How Africa can supercharge its battery and EV ambitions

Africa, with its abundance of critical minerals, must take centre stage in a global market predicted to be worth $46 trillion by 2050.


This article is sponsored by Africa Finance Corporation

Against the backdrop of a rapidly evolving energy landscape and an imperative to transition towards low-carbon technologies, Africa’s potential as a pivotal player in the global critical minerals value chain has come into sharp focus. 

The sector’s enormous potential was discussed at a dialogue held on the sidelines of COP28 in the United Arab Emirates, organised by AFC and the UN Economic Commission for Africa (UNECA) alongside partners Badea, Afreximbank and the African Development Bank. Some of Africa’s leading voices in finance and extractives gathered to discuss the question of “Supercharging Africa’s Battery and Electric Vehicles Ambitions”. 

In his opening remarks, Samaila Zubairu, President and CEO of AFC noted that Africa, with its abundance of minerals and renewable energy sources, can be a solution in the path towards net zero. This potential would be further enhanced with sustainable practices as well as production on the continent.

“We know that if we just focus on mining, we can derive about $11bn in value and four times that if we refine them. When we get into battery precursors, however, that becomes over $300bn in value. Cell manufacturing gets us over $1 trillion while building the cars themselves will bring about $7 trillion,” he said. To unlock this opportunity, there must be a collective agreement not to export raw materials and instead process them locally.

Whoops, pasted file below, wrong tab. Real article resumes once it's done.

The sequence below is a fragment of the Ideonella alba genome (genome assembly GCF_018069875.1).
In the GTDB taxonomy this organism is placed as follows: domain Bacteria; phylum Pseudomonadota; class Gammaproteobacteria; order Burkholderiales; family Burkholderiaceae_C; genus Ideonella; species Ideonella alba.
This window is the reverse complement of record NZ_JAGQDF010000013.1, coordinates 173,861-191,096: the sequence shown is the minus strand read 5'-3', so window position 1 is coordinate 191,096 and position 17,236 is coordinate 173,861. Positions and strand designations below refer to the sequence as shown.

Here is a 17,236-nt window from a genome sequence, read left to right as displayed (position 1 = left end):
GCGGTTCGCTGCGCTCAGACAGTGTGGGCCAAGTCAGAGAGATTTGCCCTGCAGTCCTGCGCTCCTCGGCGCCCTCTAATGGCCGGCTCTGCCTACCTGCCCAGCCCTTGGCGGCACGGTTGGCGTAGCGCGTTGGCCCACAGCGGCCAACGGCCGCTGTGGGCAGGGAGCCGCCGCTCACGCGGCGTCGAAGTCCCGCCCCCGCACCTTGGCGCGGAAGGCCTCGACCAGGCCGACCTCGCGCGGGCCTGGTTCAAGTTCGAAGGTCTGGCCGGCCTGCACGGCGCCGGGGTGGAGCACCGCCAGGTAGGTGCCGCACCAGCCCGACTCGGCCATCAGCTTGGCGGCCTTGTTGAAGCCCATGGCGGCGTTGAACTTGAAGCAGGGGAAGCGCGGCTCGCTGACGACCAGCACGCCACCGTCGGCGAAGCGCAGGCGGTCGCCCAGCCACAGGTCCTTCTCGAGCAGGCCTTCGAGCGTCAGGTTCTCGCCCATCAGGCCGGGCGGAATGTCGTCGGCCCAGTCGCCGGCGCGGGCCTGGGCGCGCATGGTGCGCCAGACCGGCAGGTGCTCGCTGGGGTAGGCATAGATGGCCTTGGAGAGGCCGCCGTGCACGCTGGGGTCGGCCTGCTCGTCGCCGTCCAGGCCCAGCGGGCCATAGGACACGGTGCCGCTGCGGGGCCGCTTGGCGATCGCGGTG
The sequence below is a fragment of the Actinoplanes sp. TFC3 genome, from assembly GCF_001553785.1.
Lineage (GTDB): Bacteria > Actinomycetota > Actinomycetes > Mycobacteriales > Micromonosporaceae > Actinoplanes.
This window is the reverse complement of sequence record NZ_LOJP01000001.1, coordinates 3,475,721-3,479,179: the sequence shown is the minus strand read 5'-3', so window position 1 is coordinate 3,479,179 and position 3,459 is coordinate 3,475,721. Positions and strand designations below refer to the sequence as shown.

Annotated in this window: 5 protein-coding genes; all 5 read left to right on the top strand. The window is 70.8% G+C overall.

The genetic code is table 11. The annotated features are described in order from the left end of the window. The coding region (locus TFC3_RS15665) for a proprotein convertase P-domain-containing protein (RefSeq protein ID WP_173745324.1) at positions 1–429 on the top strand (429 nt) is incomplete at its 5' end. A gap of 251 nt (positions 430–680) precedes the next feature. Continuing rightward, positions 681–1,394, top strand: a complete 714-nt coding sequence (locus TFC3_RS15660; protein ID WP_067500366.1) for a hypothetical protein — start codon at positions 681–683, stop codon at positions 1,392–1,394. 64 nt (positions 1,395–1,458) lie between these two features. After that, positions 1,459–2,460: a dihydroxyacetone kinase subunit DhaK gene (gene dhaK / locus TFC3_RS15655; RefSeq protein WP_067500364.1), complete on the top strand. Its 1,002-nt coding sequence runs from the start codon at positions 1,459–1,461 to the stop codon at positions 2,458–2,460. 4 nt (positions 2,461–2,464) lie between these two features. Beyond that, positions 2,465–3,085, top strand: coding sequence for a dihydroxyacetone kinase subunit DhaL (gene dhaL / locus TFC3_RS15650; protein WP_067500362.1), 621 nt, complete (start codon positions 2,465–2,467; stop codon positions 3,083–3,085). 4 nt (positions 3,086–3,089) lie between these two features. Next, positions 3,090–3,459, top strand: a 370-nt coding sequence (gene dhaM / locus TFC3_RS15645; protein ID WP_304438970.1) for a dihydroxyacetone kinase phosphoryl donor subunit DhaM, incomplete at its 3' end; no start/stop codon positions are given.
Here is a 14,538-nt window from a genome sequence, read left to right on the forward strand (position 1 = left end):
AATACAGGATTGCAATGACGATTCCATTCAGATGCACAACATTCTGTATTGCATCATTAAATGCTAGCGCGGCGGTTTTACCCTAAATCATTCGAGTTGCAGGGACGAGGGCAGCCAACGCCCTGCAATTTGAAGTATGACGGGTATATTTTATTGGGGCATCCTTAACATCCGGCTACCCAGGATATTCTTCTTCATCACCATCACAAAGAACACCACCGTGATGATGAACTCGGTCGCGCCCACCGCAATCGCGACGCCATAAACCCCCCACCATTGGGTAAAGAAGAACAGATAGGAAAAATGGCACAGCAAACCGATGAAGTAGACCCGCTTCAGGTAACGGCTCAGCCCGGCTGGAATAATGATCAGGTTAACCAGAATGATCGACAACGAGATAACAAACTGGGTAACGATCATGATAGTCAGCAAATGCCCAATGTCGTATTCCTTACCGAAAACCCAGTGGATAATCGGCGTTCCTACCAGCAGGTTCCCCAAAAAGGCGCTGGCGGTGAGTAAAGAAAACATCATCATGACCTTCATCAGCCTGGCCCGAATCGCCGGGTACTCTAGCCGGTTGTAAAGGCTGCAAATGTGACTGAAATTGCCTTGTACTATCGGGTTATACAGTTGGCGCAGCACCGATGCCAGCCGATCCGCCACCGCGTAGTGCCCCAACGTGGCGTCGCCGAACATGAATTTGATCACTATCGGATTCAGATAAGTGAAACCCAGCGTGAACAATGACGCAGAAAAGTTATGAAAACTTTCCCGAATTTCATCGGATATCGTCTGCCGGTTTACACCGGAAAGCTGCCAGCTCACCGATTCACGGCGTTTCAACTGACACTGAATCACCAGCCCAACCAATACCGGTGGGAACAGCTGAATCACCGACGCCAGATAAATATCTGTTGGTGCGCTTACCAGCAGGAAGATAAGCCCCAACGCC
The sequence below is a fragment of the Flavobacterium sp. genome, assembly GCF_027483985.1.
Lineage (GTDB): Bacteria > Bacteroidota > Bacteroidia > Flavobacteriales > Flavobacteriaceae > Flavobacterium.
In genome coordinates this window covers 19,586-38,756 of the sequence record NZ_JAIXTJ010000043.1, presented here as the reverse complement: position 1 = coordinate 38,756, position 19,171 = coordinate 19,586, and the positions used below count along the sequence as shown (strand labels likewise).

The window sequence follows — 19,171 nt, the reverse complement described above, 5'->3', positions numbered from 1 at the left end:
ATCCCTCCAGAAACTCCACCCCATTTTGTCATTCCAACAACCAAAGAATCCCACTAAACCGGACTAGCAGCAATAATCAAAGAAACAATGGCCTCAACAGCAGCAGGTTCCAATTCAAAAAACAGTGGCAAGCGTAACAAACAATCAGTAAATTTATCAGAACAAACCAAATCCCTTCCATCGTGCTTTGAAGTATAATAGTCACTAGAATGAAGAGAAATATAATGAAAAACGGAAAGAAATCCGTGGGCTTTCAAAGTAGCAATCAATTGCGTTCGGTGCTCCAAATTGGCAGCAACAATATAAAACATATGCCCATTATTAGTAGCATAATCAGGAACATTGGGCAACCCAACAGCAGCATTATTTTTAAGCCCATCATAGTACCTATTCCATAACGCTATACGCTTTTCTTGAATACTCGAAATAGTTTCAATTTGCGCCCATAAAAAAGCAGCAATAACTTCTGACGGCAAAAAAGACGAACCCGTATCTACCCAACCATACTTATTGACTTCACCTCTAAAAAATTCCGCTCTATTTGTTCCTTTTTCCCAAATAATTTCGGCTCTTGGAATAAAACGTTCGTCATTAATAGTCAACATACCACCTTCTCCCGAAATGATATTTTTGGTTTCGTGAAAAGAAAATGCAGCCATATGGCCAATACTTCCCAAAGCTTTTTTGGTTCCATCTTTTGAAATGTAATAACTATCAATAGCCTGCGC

This, he explained, will require some crucial steps. Firstly, there have to be significant investments in data collection to determine the exact amounts of minerals that are available on the continent. Without evidence of the exact quantities, the potential may not be taken as seriously as it should and governments may allow illegal mining to flourish. There also has to be a framework for partnerships to derisk investments in the sector so that private capital can flow in. 

Zubairu also called for high environmental, social, and governance (ESG) standards to ensure that communities have a sense of ownership and security threats are minimised. Finally, there has to be money to pay for all of these, he said, advocating for the leveraging of African capital in partnership with foreign sources. 

“We want to work with external capital, but we must also invest our local capital. It will not make sense for us to do all of this and then watch from the sidelines. We have to be participants and the way to participate is to mobilise local investments to flow in,” he concluded. 

Significant opportunity for Africa

Claver Gatete, United Nations Under-Secretary and Executive Secretary of UNECA, highlighted the significant opportunity for Africa in the battery value chain and electric vehicle development, emphasising the potential growth in this sector. 

“The growth in battery and electric vehicles is forecast to reach $8.8 trillion by the year 2025 and $46 trillion by the year 2050… we cannot miss this opportunity; we must harness and move very fast to capture this market.”

Gatete outlined the progress made in the collaborative effort, including the commitment of the heads of state of the Democratic Republic of the Congo (DRC) and Zambia to develop a special economic zone for batteries and electric vehicles. 

Other key milestones include the cooperation agreement between the DRC and Zambia, the establishment of the Africa Centre of Excellence for Research and Innovation on Batteries, the creation of battery councils, and the signing of a framework agreement for the special economic zones dedicated to battery production.